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Kitto's Popular Cyclopedia of Biblical Literature
Ark´ites,the inhabitants of Arka, mentioned in Genesis 10:17; 1 Chronicles 1:15, as descended from the Phoenician or Sidonian branch of the great family of Canaan. This, in fact, as well as the other small northern states of Phoenicia, was a colony from the great parent state of Sidon. Arka, or Acra, their chief town, lay between Tripolis and Antaradus, at the western base of Lebanon, 32 R. miles from Antaradus, and 18 miles from Tripoli Burckhardt, in traveling from the north-cast of Lebanon to Tripoli, at the distance of about four miles south of the Nahr-el-keber (Eleutherus), came to a hill called Tel-Arka, which, from its regularly flattened conical form and smooth sides, appeared to be artificial. Upon an elevation on its east and south sides, which commands a beautiful view over the plain, the sea, and the Anzeyry Mountains, are large and extensive heaps of rubbish, traces of ancient dwellings, blocks of hewn stone, remains of walls, and fragments of granite columns. These are no doubt the remains of Arka; and the hill was probably the acropolis or citadel, or the site of a temple.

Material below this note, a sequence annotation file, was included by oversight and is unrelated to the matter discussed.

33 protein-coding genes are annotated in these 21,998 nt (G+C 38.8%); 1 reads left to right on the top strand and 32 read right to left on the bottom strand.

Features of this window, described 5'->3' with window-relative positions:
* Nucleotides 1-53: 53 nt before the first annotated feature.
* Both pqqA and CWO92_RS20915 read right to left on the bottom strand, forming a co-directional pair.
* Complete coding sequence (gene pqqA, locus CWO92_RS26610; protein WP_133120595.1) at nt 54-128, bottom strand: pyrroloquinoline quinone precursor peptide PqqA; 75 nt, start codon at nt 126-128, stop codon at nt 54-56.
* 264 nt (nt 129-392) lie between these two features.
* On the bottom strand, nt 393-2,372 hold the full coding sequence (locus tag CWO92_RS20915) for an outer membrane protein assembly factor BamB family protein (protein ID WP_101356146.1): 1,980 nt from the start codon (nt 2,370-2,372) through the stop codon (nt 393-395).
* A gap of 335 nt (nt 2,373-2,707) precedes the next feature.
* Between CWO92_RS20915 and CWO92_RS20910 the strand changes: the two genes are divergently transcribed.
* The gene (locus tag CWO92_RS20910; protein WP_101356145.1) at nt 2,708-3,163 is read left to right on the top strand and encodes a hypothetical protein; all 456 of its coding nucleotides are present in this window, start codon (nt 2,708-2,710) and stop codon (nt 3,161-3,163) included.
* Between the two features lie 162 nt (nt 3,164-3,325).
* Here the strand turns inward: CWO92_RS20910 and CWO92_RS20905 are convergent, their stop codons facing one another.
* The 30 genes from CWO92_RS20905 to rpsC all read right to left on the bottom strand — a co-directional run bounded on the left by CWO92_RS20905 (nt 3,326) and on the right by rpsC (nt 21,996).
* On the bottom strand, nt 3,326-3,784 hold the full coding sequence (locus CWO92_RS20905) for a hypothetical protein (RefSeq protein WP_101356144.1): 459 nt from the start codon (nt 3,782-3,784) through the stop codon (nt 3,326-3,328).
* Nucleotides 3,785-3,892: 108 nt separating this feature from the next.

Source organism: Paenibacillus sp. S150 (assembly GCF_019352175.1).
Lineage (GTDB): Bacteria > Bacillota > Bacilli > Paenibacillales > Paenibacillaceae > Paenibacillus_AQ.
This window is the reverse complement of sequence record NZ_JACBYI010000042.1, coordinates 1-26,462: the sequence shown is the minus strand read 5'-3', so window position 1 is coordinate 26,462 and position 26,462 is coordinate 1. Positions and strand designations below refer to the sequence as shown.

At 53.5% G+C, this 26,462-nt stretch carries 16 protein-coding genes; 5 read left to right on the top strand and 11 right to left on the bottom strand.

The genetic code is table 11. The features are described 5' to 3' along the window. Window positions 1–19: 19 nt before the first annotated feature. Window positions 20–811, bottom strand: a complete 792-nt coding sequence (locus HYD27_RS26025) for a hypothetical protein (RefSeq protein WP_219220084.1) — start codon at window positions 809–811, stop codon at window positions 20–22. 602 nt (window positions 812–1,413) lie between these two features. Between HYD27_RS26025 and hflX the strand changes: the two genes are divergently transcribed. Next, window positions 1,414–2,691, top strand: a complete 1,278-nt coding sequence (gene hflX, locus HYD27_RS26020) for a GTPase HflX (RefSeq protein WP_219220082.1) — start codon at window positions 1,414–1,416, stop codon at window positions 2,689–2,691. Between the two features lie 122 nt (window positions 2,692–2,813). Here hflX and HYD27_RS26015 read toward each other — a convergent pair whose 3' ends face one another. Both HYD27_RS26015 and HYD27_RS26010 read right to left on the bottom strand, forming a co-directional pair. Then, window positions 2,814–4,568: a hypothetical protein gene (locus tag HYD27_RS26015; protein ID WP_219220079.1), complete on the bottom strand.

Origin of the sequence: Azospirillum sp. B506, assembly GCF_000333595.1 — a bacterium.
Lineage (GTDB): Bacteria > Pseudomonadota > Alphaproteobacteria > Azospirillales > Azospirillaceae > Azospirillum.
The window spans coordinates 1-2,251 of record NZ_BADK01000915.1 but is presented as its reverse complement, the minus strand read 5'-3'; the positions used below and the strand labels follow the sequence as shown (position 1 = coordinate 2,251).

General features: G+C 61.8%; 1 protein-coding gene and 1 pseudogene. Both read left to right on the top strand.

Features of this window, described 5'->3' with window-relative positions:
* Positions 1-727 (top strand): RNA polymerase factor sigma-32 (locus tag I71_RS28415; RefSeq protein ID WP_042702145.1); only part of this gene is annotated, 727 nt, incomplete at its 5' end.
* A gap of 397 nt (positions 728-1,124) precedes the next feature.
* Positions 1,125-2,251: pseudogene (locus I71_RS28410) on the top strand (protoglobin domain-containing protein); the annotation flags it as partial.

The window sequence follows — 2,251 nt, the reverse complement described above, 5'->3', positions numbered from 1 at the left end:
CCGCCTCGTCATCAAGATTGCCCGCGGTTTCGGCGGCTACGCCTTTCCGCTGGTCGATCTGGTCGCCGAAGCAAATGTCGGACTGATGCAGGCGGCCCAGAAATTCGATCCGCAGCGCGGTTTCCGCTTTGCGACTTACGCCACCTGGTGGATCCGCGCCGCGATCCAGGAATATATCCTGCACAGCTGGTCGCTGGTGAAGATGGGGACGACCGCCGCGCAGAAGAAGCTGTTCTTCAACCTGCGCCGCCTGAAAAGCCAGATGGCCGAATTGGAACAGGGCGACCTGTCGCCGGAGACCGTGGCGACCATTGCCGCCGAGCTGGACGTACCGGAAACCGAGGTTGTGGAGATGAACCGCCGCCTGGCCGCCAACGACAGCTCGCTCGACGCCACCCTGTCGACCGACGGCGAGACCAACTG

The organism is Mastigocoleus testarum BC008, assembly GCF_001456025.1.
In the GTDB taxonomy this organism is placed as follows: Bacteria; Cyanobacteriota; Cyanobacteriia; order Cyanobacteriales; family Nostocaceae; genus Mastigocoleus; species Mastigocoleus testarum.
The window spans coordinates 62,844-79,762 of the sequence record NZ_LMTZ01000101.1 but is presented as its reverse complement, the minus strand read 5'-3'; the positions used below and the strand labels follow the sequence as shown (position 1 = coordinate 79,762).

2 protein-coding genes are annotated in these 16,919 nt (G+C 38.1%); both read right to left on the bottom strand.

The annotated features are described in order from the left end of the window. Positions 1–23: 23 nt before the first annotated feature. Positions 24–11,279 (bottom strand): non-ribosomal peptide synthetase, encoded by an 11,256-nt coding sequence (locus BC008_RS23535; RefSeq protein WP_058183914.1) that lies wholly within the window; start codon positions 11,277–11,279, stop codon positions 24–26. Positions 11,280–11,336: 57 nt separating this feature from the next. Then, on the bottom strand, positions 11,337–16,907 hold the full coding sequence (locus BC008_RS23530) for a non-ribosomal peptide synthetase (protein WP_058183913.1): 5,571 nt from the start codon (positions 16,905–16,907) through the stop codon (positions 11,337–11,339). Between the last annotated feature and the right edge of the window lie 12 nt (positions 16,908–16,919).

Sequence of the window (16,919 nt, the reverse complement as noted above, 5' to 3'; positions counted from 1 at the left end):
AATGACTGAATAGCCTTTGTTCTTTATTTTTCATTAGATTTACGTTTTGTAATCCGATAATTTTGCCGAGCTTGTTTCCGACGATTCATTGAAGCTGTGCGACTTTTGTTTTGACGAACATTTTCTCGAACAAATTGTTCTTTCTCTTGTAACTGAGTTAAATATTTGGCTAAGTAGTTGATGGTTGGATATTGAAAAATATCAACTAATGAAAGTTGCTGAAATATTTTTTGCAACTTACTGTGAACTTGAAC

Kitto, John, ed. Entry for 'Arkites'. "Kitto's Popular Cyclopedia of Biblical Literature". https://www.studylight.org/encyclopedias/eng/kbe/a/arkites.html.